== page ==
This Mk2 Volkswagen Golf GTI Is Part Of An Ongoing Legacy
Photography by George Bale
Story by Andrew Tucker
The significance of the Golf GTI in motoring history is well documented, and yet often underestimated. How many iconic cars simply would never have been built if it were not for the GTI? Though ubiquitous in the world of hot hatches, the relationship each and every owner has with theirs is very different and, in my case, began long ago. I was eight years old the day my father bought home his brand new three-door 8-valve Mk2 GTI with small bumpers and wearing a gleam of Atlas Grey.
Like so many of us, it was Dad that first got me hooked on cars as a child, just as his father had done with him. I’d grown up listening to tales of my grandfather rallying Land Rovers in the army, and of his good friend Ron Flockhart winning the 1956 and 1957 24 Hours of Le Mans in an Ecurrie Ecosse D-Type Jaguar… There was always petrol talk in our household is what I’m saying, and it’s never dwindled, with my old man’s latest acquisition being the very first V8-powered MG BGT to roll off the British leyland production line. Incidentally, it was the very same car my parents owned when they were expecting me.
Not every car story is a happy one though, as that grey 8v GTI lived a short life thanks to an accident that condemned it to the scrap heap. However, its replacement, a big bumper 8v GTI, followed soon after and quickly became a part of the family. And it was this car that shaped my passion for the Mk2 generation GTI.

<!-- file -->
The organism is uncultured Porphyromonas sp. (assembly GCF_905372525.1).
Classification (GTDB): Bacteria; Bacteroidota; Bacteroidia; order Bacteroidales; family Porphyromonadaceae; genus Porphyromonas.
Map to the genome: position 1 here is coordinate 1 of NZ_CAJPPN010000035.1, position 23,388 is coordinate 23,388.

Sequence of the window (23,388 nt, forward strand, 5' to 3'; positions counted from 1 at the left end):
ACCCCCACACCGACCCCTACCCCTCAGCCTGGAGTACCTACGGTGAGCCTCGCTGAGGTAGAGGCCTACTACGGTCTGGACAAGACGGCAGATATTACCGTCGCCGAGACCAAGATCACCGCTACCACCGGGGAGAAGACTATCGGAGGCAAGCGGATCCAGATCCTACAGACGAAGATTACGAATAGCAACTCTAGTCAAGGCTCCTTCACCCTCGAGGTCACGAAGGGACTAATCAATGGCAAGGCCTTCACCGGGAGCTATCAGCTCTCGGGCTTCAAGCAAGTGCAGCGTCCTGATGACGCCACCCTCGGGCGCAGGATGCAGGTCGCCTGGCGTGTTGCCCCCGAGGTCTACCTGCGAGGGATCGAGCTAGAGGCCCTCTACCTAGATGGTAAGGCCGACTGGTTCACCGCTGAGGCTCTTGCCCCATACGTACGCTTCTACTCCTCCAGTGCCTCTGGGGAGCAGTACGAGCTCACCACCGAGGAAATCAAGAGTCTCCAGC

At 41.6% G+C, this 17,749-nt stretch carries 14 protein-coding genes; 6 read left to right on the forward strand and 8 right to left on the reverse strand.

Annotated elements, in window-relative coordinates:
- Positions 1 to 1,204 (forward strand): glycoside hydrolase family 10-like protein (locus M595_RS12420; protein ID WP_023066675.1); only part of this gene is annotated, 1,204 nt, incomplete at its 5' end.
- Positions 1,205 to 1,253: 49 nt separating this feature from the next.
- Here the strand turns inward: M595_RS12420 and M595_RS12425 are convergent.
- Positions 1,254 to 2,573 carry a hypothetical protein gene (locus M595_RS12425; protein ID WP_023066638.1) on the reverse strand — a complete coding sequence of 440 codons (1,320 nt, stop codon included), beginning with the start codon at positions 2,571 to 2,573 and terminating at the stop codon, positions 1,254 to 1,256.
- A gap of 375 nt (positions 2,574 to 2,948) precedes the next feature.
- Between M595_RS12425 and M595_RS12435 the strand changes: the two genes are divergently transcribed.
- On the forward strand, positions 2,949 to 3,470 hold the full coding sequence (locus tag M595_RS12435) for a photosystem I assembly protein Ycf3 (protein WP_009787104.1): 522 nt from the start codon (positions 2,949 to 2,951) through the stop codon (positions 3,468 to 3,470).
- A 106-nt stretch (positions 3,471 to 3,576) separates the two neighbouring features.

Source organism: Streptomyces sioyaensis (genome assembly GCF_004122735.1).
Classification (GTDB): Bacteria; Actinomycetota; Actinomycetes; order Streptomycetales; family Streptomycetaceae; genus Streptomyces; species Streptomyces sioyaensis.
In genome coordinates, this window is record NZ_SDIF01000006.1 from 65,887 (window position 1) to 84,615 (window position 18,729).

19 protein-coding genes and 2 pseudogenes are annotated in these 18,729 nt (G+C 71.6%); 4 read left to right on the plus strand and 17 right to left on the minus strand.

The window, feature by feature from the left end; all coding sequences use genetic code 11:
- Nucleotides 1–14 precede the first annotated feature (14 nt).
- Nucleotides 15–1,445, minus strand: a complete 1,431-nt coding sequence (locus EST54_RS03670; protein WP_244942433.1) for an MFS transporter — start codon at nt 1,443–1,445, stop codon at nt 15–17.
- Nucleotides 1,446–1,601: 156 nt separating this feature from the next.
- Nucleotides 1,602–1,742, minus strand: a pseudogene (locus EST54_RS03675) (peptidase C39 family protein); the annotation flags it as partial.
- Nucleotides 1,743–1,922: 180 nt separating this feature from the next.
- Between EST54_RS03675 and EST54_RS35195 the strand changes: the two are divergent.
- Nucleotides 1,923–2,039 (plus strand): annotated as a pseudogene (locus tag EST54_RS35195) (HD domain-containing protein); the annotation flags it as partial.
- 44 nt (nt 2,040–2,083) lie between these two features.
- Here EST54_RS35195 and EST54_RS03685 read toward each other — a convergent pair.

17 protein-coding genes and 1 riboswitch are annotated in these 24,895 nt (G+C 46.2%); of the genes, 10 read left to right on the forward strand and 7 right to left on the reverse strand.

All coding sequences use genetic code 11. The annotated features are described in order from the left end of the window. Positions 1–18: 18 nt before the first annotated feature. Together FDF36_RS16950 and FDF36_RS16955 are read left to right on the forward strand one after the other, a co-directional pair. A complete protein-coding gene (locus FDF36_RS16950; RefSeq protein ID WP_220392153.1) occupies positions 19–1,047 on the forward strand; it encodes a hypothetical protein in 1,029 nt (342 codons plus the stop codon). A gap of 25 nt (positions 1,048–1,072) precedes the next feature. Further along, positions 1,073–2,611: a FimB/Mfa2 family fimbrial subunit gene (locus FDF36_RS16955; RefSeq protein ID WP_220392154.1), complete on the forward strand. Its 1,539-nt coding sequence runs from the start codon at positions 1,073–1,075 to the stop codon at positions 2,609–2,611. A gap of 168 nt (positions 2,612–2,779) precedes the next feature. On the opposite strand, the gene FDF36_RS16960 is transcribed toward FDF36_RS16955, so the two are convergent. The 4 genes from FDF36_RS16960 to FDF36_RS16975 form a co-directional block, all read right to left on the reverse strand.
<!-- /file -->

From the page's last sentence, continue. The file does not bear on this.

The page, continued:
I remember the exhaust note of that thing even to this day, some 27 years later. I also remember repeatedly begging my father to do 0-60 sprints down the long country lane near our house. 8.2 seconds was his record as I recall, and that was quite fast to an eight-year-old whose mates’ dads were all driving Ford Orions or Rover 320s! All fine and good, but ’’The 16 valve would be quicker,’’ I recall him saying.
I dreamed of the 16v. As a young boy sat in the back timing these sprints up and down the lane, I remember saying to my father almost every Sunday (pocket money day!) that one day, I was going to buy my own GTI and that if I really saved hard, it might even be a 16v.
Fast forward 13 years later to me as a 21-year-old, and my first car was a Mk2 Golf Driver, sporting a 1600cc motor; I loved that car despite it not carrying the all important three letter badge. It had the same steel wheels as the grey GTI my father had written off years before, and the same “Rainbow” cloth interior. It was completely stock, low mileage, was—at the time—as cool as first cars got. That Golf set the tone for what has continued to be a lifelong love affair with owning interesting cars, and whilst I’ve since owned several cars that are faster than the 16v, none have been so charismatic.